Upcycling creativity knows no bounds with Tel Aviv- based designer Gurit Magen. An architect by profession, Gurit felt there was more to life than designing buildings and five years ago launched Junktion, where she transforms vintage junk into practical, useful pieces. It seems there is nothing she can’t re-purpose. Jerry cans become mailboxes, old television sets become storage cupboards, olive cans become magazine holders, bicycles become chairs, a roller shade becomes a bench. You name it, she pretty much does it!
I first discovered Junktion when I was looking around for a suitable image to use on the Contact page of our store website – the three old phones-turned-desk lamps are so much fun – and so I decided to find out more about the brains behind the designs.
Please introduce yourself. What is your background and how did you end up starting Junktion?
I have a degree in architecture and during my years studying I asked myself if this is exactly what I would like to do. After graduating I spend some time in architecture firms and used this time to form a clearer understanding of what it is that I like and enjoy doing, and where it is I’d like to go next.
I founded Junktion in 2008. Since then I’ve been working, wondering and growing with it and hope to do so for years to come.
Where do the ideas come from? For example, do you find an old item and then wonder how it could be re-purposed?
The idea for a new design always comes from the raw material: junk. When I see or find a new object – well, old, usually, but new to me – that I like or find interesting I immediately start asking myself: what does it want to be /become, what can this object be now that it has been thrown away? How can I give it a second life?
I never just get an idea without it being connected to an object; they are tied together.
Sometimes I know as soon as I see the object and sometimes it can take weeks, months and even years in some cases before I get the one idea I know is right for that specific object.
Has any piece been more challenging to make than you had first thought? If so, explain.
Yes, absolutely. I can never really know how much work a specific design will take to complete until it’s done. I have already learnt that there is no real way to anticipate it but this still keeps surprising me. Some designs seem very simple and quick to manufacture but while working on them I encounter problems and challenges I did not foresee. On the other hand, I am sometimes surprised by how easy or simple it was to work on other designs. For some designs I need months of inner processing until they reach an operational stage and with others it is a matter of just seeing the object and I already know.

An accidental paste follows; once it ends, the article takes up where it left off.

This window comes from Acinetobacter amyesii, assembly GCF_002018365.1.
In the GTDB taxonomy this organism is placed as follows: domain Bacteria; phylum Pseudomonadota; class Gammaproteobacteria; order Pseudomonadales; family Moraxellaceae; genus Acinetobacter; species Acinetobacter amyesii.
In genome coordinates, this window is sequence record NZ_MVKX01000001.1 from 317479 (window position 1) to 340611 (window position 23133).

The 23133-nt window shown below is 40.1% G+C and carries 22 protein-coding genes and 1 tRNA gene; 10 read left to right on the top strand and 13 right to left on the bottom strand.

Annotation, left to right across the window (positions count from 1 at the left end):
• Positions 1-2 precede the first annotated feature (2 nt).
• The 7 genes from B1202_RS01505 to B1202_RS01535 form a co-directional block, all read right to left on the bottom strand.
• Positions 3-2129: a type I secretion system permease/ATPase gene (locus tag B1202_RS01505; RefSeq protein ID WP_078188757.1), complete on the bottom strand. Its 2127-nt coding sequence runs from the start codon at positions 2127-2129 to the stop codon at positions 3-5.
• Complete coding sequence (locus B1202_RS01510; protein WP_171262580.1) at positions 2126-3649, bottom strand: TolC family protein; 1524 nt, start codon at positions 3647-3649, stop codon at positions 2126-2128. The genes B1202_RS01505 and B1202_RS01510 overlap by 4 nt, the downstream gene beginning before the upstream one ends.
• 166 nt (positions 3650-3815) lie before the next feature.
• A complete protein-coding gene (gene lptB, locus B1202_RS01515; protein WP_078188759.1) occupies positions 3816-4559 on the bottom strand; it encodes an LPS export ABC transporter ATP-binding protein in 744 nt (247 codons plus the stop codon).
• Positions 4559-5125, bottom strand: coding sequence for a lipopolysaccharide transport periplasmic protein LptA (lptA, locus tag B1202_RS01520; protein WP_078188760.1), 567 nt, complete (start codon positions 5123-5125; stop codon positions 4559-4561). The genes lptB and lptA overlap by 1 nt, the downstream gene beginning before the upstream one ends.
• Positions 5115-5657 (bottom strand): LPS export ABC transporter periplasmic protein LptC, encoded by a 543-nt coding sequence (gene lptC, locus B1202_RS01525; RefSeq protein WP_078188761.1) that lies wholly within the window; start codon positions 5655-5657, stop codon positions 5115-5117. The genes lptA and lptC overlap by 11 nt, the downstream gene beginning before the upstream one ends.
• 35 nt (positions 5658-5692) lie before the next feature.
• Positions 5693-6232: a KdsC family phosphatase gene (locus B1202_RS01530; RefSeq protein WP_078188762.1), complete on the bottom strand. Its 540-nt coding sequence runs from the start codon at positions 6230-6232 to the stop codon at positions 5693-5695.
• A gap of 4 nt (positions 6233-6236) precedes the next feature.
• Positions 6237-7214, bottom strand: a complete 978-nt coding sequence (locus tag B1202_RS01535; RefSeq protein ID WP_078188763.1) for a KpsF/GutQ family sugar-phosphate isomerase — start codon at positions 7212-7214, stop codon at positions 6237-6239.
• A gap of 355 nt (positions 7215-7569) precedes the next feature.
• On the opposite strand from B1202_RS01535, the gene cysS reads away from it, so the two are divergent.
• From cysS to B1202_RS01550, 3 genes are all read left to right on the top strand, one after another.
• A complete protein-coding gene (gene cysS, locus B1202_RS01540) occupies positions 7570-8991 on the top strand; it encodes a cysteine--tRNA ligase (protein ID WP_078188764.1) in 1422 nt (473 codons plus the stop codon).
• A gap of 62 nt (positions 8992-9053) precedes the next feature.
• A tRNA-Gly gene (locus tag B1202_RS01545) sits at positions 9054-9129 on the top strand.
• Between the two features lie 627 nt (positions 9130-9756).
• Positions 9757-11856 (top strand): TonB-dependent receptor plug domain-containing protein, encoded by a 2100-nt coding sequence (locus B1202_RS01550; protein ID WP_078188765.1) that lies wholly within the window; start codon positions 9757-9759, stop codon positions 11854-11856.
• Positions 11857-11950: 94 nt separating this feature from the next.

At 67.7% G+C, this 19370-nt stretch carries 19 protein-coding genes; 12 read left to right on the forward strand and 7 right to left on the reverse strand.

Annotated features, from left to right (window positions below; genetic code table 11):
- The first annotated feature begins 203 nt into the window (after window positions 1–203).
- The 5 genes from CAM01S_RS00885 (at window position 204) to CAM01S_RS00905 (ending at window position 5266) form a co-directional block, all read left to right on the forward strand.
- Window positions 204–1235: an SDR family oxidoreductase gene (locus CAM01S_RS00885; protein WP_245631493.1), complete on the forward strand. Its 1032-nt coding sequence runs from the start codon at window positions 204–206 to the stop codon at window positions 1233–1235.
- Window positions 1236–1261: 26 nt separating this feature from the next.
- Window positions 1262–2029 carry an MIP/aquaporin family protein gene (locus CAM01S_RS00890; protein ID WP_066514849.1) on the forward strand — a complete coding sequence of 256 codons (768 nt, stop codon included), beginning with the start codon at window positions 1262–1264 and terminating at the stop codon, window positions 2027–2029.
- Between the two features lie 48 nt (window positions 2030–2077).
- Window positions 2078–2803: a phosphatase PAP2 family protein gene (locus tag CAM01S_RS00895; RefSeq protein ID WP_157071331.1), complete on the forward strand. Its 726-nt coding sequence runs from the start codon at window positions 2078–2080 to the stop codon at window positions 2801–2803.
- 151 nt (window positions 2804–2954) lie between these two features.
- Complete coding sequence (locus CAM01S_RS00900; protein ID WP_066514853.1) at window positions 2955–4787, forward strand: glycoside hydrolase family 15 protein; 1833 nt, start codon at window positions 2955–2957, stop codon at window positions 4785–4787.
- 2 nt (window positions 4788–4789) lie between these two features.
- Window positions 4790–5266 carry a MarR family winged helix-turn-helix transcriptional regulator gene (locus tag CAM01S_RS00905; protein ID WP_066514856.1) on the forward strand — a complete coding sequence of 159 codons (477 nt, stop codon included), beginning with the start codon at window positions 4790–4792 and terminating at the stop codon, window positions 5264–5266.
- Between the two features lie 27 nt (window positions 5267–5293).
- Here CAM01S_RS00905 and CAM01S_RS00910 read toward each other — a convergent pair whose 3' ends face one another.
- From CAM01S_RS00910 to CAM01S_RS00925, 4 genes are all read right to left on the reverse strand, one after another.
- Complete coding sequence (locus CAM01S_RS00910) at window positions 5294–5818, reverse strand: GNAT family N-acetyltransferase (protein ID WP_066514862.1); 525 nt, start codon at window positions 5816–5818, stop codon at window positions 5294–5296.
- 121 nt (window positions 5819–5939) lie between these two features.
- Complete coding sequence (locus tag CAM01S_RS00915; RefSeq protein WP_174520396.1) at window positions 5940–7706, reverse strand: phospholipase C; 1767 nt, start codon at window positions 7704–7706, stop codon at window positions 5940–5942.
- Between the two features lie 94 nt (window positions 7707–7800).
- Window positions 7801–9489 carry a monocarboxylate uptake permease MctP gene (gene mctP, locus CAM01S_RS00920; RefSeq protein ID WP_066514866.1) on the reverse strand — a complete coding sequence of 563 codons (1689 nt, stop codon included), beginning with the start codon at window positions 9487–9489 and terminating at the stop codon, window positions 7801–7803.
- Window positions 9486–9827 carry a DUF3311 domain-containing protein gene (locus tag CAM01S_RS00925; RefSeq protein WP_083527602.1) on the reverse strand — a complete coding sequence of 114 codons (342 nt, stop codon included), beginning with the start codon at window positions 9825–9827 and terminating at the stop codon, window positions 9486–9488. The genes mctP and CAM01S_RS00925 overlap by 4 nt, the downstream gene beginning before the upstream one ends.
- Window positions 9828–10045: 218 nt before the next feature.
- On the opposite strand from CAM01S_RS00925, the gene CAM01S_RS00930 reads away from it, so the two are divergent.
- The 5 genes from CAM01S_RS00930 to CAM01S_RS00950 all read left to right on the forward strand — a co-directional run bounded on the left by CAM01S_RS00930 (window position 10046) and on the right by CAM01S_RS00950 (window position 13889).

Explain how sustainability and re-use is important to you and how you work.
These notions are very important to me and are the foundations to my work. As I said, my work begins with an object that has finished its first role, or life, and has been thrown away. Without this object there is no idea, no learning process, no design. I must admit that sustainability and re-use are in fact a result or an outcome of my working processes and not their main goal. It so happened that I am drawn to these kinds of aesthetics. I am, of course, pleased that my designs also serve a bigger purpose than just being.
What inspires you?
It’s hard for me to define exactly. It is a very big word ‘inspiration’ and I’m not sure that it is only an external thing. I do need an outer trigger (like junk) to get me started. Another thing that I always find fascinating and fulfilling is watching craftsmen work.
When you’re not re-purposing, re-designing, upcycling what do you like to do?
Ah … tough questions. Most probably wandering around flea markets around the world looking for old items that are no longer needed and thinking what they can now become.
Have you ever had a ‘who’d have thought?’ moment?
Actually I think this is one of the basics of my way of thinking and looking at things.
I look at objects and think from this angle. How can I take this object out of its original context and look at it and make you look at it and use it in a whole new way. I am trying to maintain the object’s original form so that it is still familiar and recognisable, but at the same time is transformed into something else. I hear this reaction from visitors coming to the studio quite often: ‘Wow, who would have thought …’
Thanks Gurit! And please pop on over to Junktion to see more of what she creates – it’s amazing!